Marriage itself is actually a different issue altogether – or at least it would be if meddling politicians didn’t think it was government’s job to legislate morality. But the only true way to legislate morality is to remove dysfunctional people from society – which we pretty much do (albeit imprecisely) with laws against destructive behavior such as murder, theft, etc. Unfortunately tax code, welfare law, benefits rules, etc. put married people in a different economic category than unmarried people, which depending on your situation, either encourages you or discourages you to be married. Thus marriage is often driven by legal rather than personal considerations.
Marriage should be an entirely personal, not legal, decision. All the arguments about gay marriage are absurd because the idea that two people cannot declare themselves “married” if they want to is absurd. The reason that gays feel they have to fight for marriage is because policy makers have forced them to. If people don’t want gays to be legally “married” then fine; fix the system so that there is no benefit to being married. If people want to avoid legal problems to do with benefits, alimony, inheritance, end-of-life issues, etc., there is all kinds of paperwork they can fill out. Legal marriage itself does not solve all of these problems anyway, so it is not clear why it exists, other than to legislate someone’s particular “morality” that is not true morality.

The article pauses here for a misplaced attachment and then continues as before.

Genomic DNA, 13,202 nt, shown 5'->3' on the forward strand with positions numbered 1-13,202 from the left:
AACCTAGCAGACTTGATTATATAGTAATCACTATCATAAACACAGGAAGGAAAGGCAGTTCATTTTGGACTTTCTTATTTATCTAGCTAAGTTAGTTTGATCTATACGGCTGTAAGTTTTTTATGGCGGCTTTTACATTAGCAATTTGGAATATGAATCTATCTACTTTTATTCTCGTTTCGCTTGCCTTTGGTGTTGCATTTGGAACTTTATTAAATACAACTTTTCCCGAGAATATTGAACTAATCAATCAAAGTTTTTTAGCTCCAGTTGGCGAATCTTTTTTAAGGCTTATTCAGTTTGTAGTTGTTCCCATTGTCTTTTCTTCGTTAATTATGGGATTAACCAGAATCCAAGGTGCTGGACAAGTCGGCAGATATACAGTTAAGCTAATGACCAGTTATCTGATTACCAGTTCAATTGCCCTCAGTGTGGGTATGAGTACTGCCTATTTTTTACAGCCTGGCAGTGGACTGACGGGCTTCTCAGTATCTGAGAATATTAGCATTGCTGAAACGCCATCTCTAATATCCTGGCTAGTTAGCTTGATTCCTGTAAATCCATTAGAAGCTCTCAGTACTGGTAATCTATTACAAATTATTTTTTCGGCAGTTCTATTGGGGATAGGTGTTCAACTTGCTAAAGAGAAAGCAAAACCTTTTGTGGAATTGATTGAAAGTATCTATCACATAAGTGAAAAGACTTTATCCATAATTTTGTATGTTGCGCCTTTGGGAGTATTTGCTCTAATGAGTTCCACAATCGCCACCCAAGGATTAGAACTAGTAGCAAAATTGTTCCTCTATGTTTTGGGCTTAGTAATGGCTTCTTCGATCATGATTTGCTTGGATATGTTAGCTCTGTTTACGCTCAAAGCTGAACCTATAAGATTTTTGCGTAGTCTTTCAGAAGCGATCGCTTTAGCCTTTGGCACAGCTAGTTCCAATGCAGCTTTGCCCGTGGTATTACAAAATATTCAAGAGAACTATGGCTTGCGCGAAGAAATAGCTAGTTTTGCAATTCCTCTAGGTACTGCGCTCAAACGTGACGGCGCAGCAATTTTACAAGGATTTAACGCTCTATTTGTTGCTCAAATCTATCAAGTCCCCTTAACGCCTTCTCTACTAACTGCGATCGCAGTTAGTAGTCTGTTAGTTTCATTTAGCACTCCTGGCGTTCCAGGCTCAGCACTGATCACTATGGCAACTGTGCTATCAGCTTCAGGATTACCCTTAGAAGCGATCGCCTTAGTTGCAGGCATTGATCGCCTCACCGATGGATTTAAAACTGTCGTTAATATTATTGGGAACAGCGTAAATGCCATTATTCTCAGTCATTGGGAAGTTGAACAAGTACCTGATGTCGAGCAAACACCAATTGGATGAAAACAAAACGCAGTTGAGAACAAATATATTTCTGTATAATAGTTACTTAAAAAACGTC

In any case, you cannot legislate emotional commitment. The fact of “marriage” can make it easier to hide or ignore lack of long term emotional commitment, which can in turn lead to unwanted children anyway. Yoffe, as a child of bitter divorce, understands enough to know that marriage just for the sake of marriage makes no sense; but she seems to think that for a truly emotionally committed couple, marriage will somehow make their kids turn out better. But what is it that the kids have for their role model? The actual day-to-day relationship of their parents, or the certificate in their safe-deposit box? Those who argue that the legal hurdle of divorce will somehow force people to reconcile who might have otherwise split up have not checked divorce rates lately. If the emotional commitment is gone, no mere piece of paper is going to conjure it up again.
Save marriage for a symbol of personal commitment. To ceremonially bond with another human certainly has the impact of saying to society that “we are engaging in society through our relationship to each other.” Therefore marriage certainly has societal value. But legally, it continues to be a pointless exercise at best and at worst confuses people about what is actually important.
Don’t blame lack of marriage for the plight of poor neglected kids. Blame the parents who should have used birth control. The way to solve a lot of societal problems is to sterilize immediately anyone who has shown him or herself to be an unfit parent after the first kid. But we could never do that. It would be immoral.